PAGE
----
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Monday Feb 27, 2017

Spat over poultry goes to court

The early morning crowing of roosters and other noises from the neighbour's property were such torture that a Midrand woman has gone to court.

Anelle van Buuren turned to the Gauteng High Court, Pretoria, to interdict her neighbours - Sadhaseelan and Sarashnee Govender from the noise from their menagerie of roosters, turkey and geese.

Describing it as noise pollution, she said she had tried everything to stop the noise which carried on all day.

"I approached them on numerous occasions, I approached the SPCA, the City of Johannesburg and the National Prosecuting Authority," she told the court.
But, she said in court papers, "all my attempts to resolve this have come to naught."

She said the Govenders had moved in next door to her in 2013 and set up a pen for poultry on the boundary wall with her property.
She said the pen was close to her bedroom which faced the wall.

She said her neighbours put a variety of poultry, including roosters, chickens, geese, peacocks and a turkey into the pen.
"Needless to say, they caused a lot of noise."

"The roosters crowed at dusk, throughout the night and into the early morning. The peacocks and hens called regularly, especially at dusk and dawn. The turkey gobbles throughout all hours day and night,” she said.

Van Buuren said the noise had a serious impact on her convenience and peace, as she was woken up during the night and early in the morning by the noise.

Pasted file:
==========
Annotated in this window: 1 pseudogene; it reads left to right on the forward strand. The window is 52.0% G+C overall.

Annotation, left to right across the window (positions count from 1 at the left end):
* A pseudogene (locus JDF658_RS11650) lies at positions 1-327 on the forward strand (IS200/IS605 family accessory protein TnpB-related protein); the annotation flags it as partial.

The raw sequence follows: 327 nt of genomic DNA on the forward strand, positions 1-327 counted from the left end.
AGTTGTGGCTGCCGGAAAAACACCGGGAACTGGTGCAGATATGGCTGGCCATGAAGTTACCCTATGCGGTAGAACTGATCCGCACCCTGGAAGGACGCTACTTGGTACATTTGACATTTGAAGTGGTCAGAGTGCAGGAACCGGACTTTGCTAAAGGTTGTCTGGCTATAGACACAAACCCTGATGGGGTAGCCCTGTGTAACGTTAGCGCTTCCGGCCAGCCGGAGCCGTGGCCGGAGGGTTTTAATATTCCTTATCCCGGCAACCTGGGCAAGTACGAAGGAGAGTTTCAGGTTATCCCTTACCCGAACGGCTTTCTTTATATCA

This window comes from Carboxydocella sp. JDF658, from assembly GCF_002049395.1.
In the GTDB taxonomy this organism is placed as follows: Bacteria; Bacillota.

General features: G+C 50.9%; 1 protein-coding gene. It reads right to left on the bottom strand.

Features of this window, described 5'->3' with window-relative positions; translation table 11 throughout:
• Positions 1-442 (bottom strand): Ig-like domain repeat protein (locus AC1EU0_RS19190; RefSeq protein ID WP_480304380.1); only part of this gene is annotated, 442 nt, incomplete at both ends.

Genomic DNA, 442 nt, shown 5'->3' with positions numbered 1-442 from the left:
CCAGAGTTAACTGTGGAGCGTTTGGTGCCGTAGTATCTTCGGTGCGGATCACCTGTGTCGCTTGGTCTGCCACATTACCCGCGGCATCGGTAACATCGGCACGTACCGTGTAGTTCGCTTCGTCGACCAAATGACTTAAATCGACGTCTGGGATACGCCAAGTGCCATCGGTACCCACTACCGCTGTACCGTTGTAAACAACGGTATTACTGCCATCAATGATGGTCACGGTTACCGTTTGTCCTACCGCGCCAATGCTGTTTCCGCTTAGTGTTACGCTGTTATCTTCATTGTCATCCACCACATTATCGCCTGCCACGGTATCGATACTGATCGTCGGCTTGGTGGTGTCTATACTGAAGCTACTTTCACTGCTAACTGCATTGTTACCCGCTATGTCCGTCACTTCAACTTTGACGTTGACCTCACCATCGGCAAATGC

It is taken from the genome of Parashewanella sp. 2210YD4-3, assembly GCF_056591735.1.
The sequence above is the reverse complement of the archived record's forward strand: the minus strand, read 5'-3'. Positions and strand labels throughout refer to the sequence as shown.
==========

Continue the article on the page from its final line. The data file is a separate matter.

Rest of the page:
"I initially tolerated the noise, thinking the animals would settle down.

"After several months of continuous noise, interrupted sleep and increasing ill health I realised they were not going to settle down."

Van Buuren said she then spoke to the Govenders about the noise and they moved the pen slightly further away from the boundary wall.
But while this perked her up, the prospect of sleep was short-lived, and the noise continued.

She said she once again pleaded with her neighbours to remove the animals, but was told that they were entitled to keep them on the property. Van Buuren eventually contacted the Gauteng Health Department and officials paid the Govenders a visit.

She was told by the officials that the area was zoned agricultural and so the noise was reasonable under the circumstances.

However, the Govenders moved the pen further from the wall, and they got rid of some of the roosters.

This helped, Van Buuren said, as there was less crowing, but the noise continued.

She said she continued sending frustrated and pleading messages to her neighbours to make a plan.

Van Buuren said she could no longer handle the sleep deprivation. "Sleep deprivation was a form of torture used in World War II and Guantanamo Bay,” she said in her papers. This, she compared to her own situation, saying the noise was "torturing" her.

But Sarashnee Govender, denied the fowl created noise pollution. She said she had adhered to all calls to move the pen, yet her neighbour continued to complain.

She also accused her neighbour of referring to her and her family in derogatory terms and said she suspected the issue went further than her animals.

She said when she got rid of her chickens, Van Buuren turned her attention to the ducks, which were quieter. "At this point we have one rooster, one peacock and ducks. In total we have about 25 poultry.”

Govender pointed out the zoning of the land entitled her to keep her poultry.

She said what was annoying was that Van Buuren herself kept chickens and a rooster.

Judge Pierre Rabie did not make an order regarding the interdict at this stage, but simply ordered the Govenders to pay Van Buuren's legal costs of the application.

Saturday Star

    
 

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